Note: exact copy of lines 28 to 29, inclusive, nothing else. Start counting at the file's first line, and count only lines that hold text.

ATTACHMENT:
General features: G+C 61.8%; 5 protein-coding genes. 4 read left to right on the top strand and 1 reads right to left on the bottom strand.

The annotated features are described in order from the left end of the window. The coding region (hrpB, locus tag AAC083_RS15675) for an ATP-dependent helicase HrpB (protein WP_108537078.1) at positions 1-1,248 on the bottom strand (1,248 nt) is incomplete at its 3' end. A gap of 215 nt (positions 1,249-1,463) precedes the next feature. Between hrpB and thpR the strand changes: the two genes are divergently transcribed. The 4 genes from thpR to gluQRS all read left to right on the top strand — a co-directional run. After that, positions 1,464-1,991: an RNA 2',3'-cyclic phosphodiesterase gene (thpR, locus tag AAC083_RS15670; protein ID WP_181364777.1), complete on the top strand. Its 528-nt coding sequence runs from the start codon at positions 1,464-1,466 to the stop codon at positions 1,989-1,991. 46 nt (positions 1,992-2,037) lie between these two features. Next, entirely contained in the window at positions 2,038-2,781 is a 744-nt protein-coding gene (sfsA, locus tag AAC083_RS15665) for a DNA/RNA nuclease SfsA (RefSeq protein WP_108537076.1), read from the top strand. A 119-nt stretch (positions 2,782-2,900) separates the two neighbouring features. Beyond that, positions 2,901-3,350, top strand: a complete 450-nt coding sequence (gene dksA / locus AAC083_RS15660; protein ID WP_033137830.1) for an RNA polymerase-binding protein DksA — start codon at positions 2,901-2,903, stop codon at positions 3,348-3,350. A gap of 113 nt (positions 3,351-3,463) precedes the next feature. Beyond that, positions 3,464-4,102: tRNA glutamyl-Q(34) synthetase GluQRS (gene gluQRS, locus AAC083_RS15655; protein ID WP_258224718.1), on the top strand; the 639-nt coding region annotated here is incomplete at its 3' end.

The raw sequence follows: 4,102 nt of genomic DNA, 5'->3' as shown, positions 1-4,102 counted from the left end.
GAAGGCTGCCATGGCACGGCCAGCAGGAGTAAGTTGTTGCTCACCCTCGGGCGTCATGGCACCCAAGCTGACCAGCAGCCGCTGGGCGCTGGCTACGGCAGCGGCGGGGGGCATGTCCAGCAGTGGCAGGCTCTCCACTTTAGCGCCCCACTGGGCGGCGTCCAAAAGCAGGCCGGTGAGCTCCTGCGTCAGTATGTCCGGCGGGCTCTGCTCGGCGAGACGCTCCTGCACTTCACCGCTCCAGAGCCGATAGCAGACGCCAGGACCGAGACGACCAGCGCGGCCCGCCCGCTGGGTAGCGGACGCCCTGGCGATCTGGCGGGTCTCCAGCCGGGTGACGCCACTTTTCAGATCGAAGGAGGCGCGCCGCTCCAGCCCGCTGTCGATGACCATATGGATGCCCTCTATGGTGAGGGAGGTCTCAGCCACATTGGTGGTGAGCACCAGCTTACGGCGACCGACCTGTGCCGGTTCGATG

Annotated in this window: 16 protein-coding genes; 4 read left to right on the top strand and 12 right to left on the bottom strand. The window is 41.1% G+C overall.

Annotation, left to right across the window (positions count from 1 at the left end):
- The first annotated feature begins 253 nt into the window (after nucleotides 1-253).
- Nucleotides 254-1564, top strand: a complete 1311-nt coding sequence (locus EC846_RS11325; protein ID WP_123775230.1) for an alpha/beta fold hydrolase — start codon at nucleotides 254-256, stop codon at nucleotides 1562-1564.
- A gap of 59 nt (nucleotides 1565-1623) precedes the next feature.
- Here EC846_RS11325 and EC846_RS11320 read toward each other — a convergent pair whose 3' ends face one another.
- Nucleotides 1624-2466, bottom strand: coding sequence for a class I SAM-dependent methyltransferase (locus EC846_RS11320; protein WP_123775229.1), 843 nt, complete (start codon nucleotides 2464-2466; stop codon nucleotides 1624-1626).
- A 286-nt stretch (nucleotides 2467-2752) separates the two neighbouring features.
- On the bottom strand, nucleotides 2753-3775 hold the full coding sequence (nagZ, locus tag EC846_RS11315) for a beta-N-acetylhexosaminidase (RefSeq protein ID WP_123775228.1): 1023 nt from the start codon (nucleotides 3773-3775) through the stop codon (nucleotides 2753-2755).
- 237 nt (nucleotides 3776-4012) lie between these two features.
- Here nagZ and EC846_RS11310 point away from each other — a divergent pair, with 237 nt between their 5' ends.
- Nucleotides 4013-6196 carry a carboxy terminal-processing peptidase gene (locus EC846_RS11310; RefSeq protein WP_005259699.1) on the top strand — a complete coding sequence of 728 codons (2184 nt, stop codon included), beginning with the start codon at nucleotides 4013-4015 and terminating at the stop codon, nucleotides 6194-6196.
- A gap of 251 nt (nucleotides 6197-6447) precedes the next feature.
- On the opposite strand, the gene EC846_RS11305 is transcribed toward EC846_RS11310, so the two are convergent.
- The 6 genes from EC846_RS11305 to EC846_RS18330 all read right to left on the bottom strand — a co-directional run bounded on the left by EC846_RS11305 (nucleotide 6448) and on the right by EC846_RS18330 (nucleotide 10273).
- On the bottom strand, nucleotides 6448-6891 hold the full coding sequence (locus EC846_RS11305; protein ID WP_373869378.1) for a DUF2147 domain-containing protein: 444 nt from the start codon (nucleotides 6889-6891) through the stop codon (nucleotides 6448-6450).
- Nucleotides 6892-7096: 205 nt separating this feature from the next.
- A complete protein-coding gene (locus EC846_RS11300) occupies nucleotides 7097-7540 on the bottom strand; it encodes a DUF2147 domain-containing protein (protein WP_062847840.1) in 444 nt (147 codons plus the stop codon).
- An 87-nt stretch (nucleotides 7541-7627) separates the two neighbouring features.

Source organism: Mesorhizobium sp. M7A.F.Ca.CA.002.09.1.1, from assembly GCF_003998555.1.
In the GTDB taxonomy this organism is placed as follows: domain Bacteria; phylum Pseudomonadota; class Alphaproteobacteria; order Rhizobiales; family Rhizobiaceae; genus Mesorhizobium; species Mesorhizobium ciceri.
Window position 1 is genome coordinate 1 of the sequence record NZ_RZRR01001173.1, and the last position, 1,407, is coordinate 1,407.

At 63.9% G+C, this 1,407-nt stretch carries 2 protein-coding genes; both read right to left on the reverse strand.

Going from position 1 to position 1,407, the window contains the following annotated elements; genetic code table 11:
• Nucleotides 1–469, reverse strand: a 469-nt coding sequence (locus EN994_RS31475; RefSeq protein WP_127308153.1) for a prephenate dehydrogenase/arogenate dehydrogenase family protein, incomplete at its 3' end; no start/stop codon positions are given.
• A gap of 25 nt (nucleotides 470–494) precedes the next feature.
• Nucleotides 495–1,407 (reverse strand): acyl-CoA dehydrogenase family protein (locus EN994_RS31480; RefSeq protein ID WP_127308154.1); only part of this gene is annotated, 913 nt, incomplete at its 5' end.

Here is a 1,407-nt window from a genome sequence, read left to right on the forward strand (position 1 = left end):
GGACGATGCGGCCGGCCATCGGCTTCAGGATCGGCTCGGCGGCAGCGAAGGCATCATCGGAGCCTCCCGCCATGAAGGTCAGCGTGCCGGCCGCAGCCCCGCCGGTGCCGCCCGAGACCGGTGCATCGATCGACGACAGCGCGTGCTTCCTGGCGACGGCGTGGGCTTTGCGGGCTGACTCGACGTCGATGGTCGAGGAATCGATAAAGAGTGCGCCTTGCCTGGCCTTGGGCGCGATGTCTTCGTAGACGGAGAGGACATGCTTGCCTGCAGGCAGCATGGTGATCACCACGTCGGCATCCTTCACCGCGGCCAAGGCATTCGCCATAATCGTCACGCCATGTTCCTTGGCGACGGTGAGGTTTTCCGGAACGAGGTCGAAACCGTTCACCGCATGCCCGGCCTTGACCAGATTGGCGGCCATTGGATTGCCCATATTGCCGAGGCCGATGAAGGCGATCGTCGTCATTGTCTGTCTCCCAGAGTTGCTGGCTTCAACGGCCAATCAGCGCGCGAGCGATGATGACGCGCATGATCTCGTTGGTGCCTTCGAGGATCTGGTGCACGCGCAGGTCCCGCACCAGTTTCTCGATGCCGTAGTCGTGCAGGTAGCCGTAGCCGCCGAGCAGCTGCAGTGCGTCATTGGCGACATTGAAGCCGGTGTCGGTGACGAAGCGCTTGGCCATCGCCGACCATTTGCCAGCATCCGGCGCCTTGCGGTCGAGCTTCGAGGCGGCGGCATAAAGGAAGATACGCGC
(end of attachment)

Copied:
Going from position 1 to position 1,407, the window contains the following annotated elements; genetic code table 11:
• Nucleotides 1–469, reverse strand: a 469-nt coding sequence (locus EN994_RS31475; RefSeq protein WP_127308153.1) for a prephenate dehydrogenase/arogenate dehydrogenase family protein, incomplete at its 3' end; no start/stop codon positions are given.